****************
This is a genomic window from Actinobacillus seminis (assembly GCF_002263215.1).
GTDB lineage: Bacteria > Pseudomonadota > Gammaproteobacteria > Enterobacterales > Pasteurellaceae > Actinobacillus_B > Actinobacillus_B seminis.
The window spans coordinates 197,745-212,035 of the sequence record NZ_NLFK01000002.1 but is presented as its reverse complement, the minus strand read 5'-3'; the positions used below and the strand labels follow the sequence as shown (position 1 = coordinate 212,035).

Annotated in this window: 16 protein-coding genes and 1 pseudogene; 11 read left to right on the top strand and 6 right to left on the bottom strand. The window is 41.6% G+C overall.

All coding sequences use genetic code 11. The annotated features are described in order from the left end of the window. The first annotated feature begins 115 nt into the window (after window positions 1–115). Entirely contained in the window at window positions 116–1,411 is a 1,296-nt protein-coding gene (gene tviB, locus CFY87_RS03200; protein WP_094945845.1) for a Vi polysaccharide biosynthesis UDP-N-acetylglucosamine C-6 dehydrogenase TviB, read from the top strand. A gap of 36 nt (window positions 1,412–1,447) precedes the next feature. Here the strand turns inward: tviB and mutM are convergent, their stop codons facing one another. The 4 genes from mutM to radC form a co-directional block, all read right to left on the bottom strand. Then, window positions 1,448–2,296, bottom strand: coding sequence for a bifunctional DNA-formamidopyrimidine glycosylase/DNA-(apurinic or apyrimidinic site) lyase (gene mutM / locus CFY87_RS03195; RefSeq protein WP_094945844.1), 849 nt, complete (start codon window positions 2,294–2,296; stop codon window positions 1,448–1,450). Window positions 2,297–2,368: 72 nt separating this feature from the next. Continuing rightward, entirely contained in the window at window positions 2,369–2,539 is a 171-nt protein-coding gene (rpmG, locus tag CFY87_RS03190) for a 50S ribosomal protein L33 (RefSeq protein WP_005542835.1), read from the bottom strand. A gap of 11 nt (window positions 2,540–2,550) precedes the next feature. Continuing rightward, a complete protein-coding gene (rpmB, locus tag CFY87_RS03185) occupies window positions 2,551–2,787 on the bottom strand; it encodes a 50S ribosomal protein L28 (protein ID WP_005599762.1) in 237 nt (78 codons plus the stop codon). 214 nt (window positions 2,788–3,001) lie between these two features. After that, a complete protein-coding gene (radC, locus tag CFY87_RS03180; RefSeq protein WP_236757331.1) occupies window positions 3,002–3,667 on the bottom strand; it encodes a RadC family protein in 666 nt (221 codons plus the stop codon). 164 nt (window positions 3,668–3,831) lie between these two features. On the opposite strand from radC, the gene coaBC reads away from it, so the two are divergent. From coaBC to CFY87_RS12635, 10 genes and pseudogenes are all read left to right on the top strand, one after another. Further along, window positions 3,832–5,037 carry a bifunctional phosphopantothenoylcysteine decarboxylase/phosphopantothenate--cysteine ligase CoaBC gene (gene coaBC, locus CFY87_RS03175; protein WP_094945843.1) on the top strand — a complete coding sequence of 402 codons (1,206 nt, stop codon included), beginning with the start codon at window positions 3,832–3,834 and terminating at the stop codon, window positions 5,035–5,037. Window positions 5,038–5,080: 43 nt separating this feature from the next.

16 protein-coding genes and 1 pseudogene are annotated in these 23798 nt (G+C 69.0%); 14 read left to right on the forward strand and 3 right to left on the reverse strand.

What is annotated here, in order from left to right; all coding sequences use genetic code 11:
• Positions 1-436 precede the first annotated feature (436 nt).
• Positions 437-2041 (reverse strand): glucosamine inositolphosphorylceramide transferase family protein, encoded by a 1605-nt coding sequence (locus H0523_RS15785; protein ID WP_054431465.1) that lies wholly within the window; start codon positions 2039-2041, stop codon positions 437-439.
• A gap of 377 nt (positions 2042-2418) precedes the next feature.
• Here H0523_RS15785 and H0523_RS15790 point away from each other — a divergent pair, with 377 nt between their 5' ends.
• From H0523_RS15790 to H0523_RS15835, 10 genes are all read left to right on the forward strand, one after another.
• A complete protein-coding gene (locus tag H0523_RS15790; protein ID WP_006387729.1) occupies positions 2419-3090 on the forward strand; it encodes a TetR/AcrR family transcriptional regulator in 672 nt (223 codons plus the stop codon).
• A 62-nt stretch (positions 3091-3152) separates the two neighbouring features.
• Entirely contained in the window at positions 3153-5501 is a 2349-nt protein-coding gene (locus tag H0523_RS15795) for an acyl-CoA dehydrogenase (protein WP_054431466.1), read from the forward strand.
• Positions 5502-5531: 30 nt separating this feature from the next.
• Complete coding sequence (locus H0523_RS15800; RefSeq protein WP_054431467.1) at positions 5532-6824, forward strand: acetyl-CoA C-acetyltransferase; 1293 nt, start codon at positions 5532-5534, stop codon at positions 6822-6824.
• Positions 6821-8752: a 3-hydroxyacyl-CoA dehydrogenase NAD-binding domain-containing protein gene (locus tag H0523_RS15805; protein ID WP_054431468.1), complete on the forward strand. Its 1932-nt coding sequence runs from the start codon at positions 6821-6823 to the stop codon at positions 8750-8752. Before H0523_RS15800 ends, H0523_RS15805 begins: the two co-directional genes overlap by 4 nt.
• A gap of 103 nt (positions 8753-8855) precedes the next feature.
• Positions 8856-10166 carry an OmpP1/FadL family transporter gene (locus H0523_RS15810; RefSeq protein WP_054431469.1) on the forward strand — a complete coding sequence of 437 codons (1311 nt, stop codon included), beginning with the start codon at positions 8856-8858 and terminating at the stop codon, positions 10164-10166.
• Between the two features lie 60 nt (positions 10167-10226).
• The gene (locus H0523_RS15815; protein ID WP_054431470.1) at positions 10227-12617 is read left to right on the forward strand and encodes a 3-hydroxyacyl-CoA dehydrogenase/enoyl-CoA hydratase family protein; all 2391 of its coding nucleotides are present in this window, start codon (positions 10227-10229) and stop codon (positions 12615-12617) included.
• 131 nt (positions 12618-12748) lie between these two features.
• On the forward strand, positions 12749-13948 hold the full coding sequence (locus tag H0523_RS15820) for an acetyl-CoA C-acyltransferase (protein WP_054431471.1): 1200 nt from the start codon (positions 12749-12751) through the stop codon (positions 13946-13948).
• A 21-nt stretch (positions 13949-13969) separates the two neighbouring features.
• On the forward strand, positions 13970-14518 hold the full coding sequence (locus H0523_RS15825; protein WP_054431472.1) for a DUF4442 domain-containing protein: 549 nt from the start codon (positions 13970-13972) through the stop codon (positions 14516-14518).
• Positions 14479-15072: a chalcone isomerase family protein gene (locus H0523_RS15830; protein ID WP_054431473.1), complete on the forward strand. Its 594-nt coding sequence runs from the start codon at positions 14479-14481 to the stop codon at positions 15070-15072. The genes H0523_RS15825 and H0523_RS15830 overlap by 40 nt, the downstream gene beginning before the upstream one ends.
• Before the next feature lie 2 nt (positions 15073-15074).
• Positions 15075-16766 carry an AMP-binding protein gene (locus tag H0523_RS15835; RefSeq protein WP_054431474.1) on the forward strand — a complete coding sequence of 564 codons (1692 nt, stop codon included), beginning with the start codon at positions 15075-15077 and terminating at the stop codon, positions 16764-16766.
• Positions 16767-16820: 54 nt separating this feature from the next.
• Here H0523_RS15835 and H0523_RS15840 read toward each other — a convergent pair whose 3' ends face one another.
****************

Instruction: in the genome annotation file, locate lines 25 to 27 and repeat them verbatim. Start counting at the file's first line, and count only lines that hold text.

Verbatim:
• A 21-nt stretch (positions 13949-13969) separates the two neighbouring features.
• On the forward strand, positions 13970-14518 hold the full coding sequence (locus H0523_RS15825; protein WP_054431472.1) for a DUF4442 domain-containing protein: 549 nt from the start codon (positions 13970-13972) through the stop codon (positions 14516-14518).
• Positions 14479-15072: a chalcone isomerase family protein gene (locus H0523_RS15830; protein ID WP_054431473.1), complete on the forward strand. Its 594-nt coding sequence runs from the start codon at positions 14479-14481 to the stop codon at positions 15070-15072. The genes H0523_RS15825 and H0523_RS15830 overlap by 40 nt, the downstream gene beginning before the upstream one ends.